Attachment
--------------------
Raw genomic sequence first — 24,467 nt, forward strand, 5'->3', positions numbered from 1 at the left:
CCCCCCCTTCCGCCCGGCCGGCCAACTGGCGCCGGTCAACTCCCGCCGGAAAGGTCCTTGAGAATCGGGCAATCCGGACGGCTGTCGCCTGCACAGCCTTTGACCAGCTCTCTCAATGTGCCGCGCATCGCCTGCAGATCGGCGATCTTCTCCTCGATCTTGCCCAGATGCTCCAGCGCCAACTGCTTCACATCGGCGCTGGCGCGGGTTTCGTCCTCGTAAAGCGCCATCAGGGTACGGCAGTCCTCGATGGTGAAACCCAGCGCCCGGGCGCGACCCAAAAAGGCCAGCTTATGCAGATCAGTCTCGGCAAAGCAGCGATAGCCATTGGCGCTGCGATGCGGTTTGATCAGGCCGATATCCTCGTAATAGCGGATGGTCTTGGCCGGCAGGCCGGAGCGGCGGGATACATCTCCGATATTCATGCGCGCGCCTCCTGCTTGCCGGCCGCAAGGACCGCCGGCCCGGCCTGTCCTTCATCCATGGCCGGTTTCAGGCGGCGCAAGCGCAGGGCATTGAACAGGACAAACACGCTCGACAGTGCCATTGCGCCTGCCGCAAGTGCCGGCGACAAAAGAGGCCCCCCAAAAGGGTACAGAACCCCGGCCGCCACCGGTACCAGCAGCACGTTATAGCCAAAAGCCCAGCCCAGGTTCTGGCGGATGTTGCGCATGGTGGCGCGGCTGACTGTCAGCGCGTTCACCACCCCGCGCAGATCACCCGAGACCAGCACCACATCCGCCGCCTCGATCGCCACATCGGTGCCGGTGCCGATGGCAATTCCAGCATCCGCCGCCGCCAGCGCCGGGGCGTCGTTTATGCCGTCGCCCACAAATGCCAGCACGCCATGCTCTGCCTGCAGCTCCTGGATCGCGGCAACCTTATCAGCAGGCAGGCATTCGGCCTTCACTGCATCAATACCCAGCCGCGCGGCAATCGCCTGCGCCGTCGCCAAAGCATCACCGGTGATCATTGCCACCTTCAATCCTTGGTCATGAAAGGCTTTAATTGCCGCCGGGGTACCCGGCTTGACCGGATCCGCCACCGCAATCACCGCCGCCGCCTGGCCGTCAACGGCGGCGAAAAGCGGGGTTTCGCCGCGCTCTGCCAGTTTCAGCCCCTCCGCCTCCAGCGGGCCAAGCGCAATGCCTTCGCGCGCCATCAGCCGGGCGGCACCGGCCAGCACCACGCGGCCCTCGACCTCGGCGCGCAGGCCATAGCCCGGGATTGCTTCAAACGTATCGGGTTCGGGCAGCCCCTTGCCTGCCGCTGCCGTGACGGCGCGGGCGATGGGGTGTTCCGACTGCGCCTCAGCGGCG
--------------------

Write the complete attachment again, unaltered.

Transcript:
Raw genomic sequence first — 24,467 nt, forward strand, 5'->3', positions numbered from 1 at the left:
CCCCCCCTTCCGCCCGGCCGGCCAACTGGCGCCGGTCAACTCCCGCCGGAAAGGTCCTTGAGAATCGGGCAATCCGGACGGCTGTCGCCTGCACAGCCTTTGACCAGCTCTCTCAATGTGCCGCGCATCGCCTGCAGATCGGCGATCTTCTCCTCGATCTTGCCCAGATGCTCCAGCGCCAACTGCTTCACATCGGCGCTGGCGCGGGTTTCGTCCTCGTAAAGCGCCATCAGGGTACGGCAGTCCTCGATGGTGAAACCCAGCGCCCGGGCGCGACCCAAAAAGGCCAGCTTATGCAGATCAGTCTCGGCAAAGCAGCGATAGCCATTGGCGCTGCGATGCGGTTTGATCAGGCCGATATCCTCGTAATAGCGGATGGTCTTGGCCGGCAGGCCGGAGCGGCGGGATACATCTCCGATATTCATGCGCGCGCCTCCTGCTTGCCGGCCGCAAGGACCGCCGGCCCGGCCTGTCCTTCATCCATGGCCGGTTTCAGGCGGCGCAAGCGCAGGGCATTGAACAGGACAAACACGCTCGACAGTGCCATTGCGCCTGCCGCAAGTGCCGGCGACAAAAGAGGCCCCCCAAAAGGGTACAGAACCCCGGCCGCCACCGGTACCAGCAGCACGTTATAGCCAAAAGCCCAGCCCAGGTTCTGGCGGATGTTGCGCATGGTGGCGCGGCTGACTGTCAGCGCGTTCACCACCCCGCGCAGATCACCCGAGACCAGCACCACATCCGCCGCCTCGATCGCCACATCGGTGCCGGTGCCGATGGCAATTCCAGCATCCGCCGCCGCCAGCGCCGGGGCGTCGTTTATGCCGTCGCCCACAAATGCCAGCACGCCATGCTCTGCCTGCAGCTCCTGGATCGCGGCAACCTTATCAGCAGGCAGGCATTCGGCCTTCACTGCATCAATACCCAGCCGCGCGGCAATCGCCTGCGCCGTCGCCAAAGCATCACCGGTGATCATTGCCACCTTCAATCCTTGGTCATGAAAGGCTTTAATTGCCGCCGGGGTACCCGGCTTGACCGGATCCGCCACCGCAATCACCGCCGCCGCCTGGCCGTCAACGGCGGCGAAAAGCGGGGTTTCGCCGCGCTCTGCCAGTTTCAGCCCCTCCGCCTCCAGCGGGCCAAGCGCAATGCCTTCGCGCGCCATCAGCCGGGCGGCACCGGCCAGCACCACGCGGCCCTCGACCTCGGCGCGCAGGCCATAGCCCGGGATTGCTTCAAACGTATCGGGTTCGGGCAGCCCCTTGCCTGCCGCTGCCGTGACGGCGCGGGCGATGGGGTGTTCCGACTGCGCCTCAGCGGCG